First Published : 1948, Foreign
Language Publishing House, Moscow.
Translation : Foreign Language Publishing House, Moscow
Transcription/Markup : Salil Sen for the MIA. March, 2008
Public Domain : Marxists Internet Archive (2008). You may freely copy, distribute, display and perform this work; as well as make derivative and commercial works. Please credit “Marxists Internet Archive” as your source.
The three decades that have passed since the October days of 1917 have brought about, on the territory of the onetime Russian empire, such social and economic change, such historical developments, as to reshape the very foundations of life in the country. Never before has human history, has the development of society, witnessed such momentous revolutionary upheavals as this transformation of old Russia into a classless, socialist stale based on the broad democracy of the Slalin Constitution into a close-knit community of Soviet peoples, with a heroic army that has attained unexampled victory, with a huge new industry and an agriculture of an entirely new type.
The most far-reaching conclusions and forecasts of the teaching of Marx, Engels, Lenin and Stalin on the development of society have begun to be realized in the land of Soviets. For the first time in human history, scientific theory guides the building of a new slate.
And this mighty tide of history has carried with it, irresistibly, all science as a whole. Thirty Soviet years have effected a complete metamorphosis of science, both in scope and in nature. Of the scientific traditions of old Russia, only that which was progressive has gone on into the new life.
The extent and the substance of the changes that have taken place will be more easily grasped after a brief glance at the past, at the foots from which the new conditions have produced the Soviet science we Know today.
Science, in content, form, and purpose, is fundamentally social, collective. It is invariably, in its every branch, the sum of knowledge attained by many different people, by past generations and by contemporaries. It is the composite product of collective labours. The facts and conclusions which it comprises are expressed in the form of concepts, definitions, and formulae; they are recorded in writing or in print. The purpose of all this is to facilitate the communication of knowledge to other people, to one's class, one's stale, to humanity as a whole. Finally, and this is most important, science is a powerful instrument helping to disclose new productive forces in nature and new means of production. It gives man the means of struggle and of defence. Therefore, science comes into being and develops simultaneously with the rise and development of society, as an inevitable consequence and at the same time an indispensable condition for this development.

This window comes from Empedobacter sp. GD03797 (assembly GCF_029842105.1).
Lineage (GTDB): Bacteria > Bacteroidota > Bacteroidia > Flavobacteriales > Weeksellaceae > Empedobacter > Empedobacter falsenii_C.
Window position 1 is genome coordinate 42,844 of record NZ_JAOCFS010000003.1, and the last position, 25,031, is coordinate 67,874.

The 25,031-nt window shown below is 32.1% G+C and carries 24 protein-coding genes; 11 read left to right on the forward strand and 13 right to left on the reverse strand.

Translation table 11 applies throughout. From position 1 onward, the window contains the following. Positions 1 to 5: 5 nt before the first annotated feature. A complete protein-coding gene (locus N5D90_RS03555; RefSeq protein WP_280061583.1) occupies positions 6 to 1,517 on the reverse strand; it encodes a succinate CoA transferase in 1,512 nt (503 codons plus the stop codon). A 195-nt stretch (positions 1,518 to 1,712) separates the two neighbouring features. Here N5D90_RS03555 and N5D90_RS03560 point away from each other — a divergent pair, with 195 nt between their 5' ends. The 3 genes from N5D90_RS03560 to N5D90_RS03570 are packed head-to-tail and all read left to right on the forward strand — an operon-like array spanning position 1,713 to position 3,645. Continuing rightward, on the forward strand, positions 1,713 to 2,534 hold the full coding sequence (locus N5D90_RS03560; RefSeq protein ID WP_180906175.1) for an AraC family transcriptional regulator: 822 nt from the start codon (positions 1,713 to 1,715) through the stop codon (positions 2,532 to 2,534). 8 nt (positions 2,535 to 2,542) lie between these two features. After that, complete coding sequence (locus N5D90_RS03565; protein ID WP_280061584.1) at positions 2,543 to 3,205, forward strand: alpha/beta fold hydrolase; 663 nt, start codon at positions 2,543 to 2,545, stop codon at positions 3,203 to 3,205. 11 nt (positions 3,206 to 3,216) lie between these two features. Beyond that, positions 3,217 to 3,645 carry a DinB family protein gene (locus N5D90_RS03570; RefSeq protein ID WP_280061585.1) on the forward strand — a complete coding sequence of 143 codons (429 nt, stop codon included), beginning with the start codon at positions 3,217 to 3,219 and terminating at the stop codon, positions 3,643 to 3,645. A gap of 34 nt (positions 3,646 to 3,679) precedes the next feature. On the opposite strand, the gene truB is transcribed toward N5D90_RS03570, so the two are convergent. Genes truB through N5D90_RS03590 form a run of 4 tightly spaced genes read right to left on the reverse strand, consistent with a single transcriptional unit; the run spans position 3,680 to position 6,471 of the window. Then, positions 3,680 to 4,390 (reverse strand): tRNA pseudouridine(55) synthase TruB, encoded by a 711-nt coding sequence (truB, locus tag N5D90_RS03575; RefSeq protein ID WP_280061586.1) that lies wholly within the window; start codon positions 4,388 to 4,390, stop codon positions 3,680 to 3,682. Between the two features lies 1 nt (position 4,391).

In Russia, the development of science began many centuries ago. Between the tenth and the twelfth centuries, it appears to have maintained the same level as in other European countries. For this we have the evidence both of writings of that period and of. material relics, particularly architectural. The invasion of the Tatars and Mongols, however, interrupted the normal growth of science in Russia. Progress was retarded for .several centuries after. The rise of secular schools was hampered, and the science of the churches and monasteries pursued aims' that had nothing in common with the progressive tendencies of natural science and technology. Clerical science was fettered and weighed down by Byzantine inertia and conservatism, by the "spiritual dictatorship of the church," as Engels puts it. Only in the seventeenth century did secular science begin to assert itself in Russia. One of its early expressions was the attempt of Boris Godunov to found a university in Moscow — a plan realized, somewhat later, in the founding of the "Slavo-Graeco-Latin Academy," Moscow's first institution of higher learning. Initially, of course, this institution was concerned only with teaching, and not with scientific research.